If you want to freelance and do small jobs, you can get away with enough knowledge to customize Squarespace and WordPress sites out of the box. If you want a steadier gig, find work with a sign shop or similar and you probably will be doing the same calibre of work, and possibly even old-fashioned static HTML stuff. You won't be paid well, though.

Lots of ad agencies and temp agencies need freelance developers. The ones around me expect 1 person to take a set of Photoshop files and churn out a complete CMS-driven website, with basic functionality like sliders, photo galleries, a blog, and contact form. That's mostly front-end work, with light backend.

If you don't like marketing yourself, your best bet is to subcontract with some kind of agency. Just make sure you're absolutely clear on what your skillset is, as it is VERY easy to get in over your head with ZERO backup.

Unfortunately, 1999-2004 front-end skills are entry-level stuff in 2017. (At least around me.) You might find more success as some kind of producer -- working in a CMS to create new pages, creating e-blasts, etc.

It will all boil down to what you want to do. But you will probably need to pick up some additional skills and absolutely have a portfolio of live sites.
posted by Wossname at 3:11 PM on February 7, 2017 [5 favorites]


I never stopped doing web design as a personal passion, so I've stayed fairly current on the state of the art, but I haven't pursued any professional gigs.

I finished a boot camp this summer and didn't have any previous professional experience at all. I got the job that I have, which was not an "internship" or anything like it, by showing them the stuff I'd built relatively recently using modern tech but that was largely of no practical use to anyone, mostly by putting it all on GitHub and my personal website, and then by taking advantage of opportunities to talk to people local to me who were involved in the tech community. Your portfolio does not need to consist of paid work, but you do need to do more than just blindly sending your resume off to strangers.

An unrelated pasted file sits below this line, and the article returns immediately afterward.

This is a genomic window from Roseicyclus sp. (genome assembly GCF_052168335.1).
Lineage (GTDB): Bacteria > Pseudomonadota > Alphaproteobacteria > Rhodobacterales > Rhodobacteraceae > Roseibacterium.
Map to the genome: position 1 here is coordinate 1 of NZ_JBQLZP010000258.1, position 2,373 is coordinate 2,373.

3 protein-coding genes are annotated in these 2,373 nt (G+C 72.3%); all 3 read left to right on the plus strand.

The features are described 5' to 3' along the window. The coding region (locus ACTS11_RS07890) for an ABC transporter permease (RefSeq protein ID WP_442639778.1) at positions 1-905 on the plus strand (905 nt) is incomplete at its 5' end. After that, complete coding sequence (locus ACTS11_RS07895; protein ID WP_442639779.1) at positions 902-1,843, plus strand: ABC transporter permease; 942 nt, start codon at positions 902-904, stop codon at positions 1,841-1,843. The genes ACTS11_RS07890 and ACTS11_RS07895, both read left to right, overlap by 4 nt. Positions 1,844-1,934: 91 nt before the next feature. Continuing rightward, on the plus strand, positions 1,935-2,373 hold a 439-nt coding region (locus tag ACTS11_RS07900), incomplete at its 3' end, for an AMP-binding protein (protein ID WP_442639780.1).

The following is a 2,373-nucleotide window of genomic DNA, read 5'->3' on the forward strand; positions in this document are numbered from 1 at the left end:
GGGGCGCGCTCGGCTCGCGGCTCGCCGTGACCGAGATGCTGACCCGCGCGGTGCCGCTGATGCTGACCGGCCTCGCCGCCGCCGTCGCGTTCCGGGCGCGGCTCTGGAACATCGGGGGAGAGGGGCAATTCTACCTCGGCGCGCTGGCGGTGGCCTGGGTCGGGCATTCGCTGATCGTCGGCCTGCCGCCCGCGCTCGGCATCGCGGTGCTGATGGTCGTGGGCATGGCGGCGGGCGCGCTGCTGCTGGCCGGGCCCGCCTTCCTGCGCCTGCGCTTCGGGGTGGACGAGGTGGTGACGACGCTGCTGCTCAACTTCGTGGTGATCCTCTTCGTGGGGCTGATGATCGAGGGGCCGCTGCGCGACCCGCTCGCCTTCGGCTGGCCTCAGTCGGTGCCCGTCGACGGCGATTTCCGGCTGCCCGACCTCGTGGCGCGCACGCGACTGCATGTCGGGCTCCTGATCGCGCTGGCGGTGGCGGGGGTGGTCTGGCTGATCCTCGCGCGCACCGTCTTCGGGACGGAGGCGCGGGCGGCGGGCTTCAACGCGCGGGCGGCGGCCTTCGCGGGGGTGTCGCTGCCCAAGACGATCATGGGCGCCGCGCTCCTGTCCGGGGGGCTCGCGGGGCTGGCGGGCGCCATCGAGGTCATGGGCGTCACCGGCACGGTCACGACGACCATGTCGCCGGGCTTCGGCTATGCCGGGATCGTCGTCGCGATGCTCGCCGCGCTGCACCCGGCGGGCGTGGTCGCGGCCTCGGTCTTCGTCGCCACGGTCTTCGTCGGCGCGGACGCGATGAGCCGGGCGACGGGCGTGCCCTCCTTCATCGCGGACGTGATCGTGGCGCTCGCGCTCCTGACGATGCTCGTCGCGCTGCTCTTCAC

Front-end right now is a lot about JavaScript. A lot. The down side is that this may require learning more JavaScript than you currently know. (Probably something of Angular or React. Not necessarily a lot, but something more than just jQuery.) The up side is that most urban areas have one or multiple JS-or-adjacent meetups and those are good opportunities to meet people.
posted by Sequence at 3:26 PM on February 7, 2017 [1 favorite]


From a design perspective, I wouldn't show anything developed in 2004. Designs from 2004 pretty much all look bad from today's perspective, and showing something that old is likely to hurt you, portraying you s as being far behind the industry, more than help you. Maybe use those for your own reference.

I think a portfolio and public Github site is a very good idea, as is pursuing small jobs on your own. Definitely add some unnecessary, but fun and interesting features to your local restaurant's site (or whatever) just so you can say you did them. Good luck!
posted by cnc at 9:40 PM on February 7, 2017